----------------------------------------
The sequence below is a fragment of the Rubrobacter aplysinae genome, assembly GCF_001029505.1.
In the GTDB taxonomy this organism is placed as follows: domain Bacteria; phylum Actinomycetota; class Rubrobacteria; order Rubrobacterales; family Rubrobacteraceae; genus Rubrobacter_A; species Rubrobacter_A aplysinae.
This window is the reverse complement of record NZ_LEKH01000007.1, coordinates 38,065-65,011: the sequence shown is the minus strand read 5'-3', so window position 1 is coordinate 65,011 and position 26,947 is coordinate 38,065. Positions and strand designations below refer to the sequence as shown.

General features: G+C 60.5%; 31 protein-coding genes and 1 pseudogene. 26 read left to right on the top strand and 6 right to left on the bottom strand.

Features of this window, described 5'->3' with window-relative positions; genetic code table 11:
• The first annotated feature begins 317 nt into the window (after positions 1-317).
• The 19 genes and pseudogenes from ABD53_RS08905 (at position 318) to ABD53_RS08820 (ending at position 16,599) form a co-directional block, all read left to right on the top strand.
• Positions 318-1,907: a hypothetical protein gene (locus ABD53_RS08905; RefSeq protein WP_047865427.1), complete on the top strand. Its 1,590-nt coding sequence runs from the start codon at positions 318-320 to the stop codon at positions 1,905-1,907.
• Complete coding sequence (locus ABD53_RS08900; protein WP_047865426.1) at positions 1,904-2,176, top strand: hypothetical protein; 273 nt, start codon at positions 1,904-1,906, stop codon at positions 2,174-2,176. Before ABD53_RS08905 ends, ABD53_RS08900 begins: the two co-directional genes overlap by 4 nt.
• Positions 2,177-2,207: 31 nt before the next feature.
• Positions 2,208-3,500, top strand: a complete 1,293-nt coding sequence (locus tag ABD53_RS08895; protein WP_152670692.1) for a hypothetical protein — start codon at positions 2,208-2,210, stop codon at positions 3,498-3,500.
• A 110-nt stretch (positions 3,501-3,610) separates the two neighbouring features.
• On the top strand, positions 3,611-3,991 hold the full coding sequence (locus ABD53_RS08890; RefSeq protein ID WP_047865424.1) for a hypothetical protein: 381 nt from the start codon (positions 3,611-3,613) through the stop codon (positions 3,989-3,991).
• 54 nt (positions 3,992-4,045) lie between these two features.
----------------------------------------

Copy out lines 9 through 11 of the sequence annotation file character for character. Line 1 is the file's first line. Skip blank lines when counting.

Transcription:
• Complete coding sequence (locus ABD53_RS08900; protein WP_047865426.1) at positions 1,904-2,176, top strand: hypothetical protein; 273 nt, start codon at positions 1,904-1,906, stop codon at positions 2,174-2,176. Before ABD53_RS08905 ends, ABD53_RS08900 begins: the two co-directional genes overlap by 4 nt.
• Positions 2,177-2,207: 31 nt before the next feature.
• Positions 2,208-3,500, top strand: a complete 1,293-nt coding sequence (locus tag ABD53_RS08895; protein WP_152670692.1) for a hypothetical protein — start codon at positions 2,208-2,210, stop codon at positions 3,498-3,500.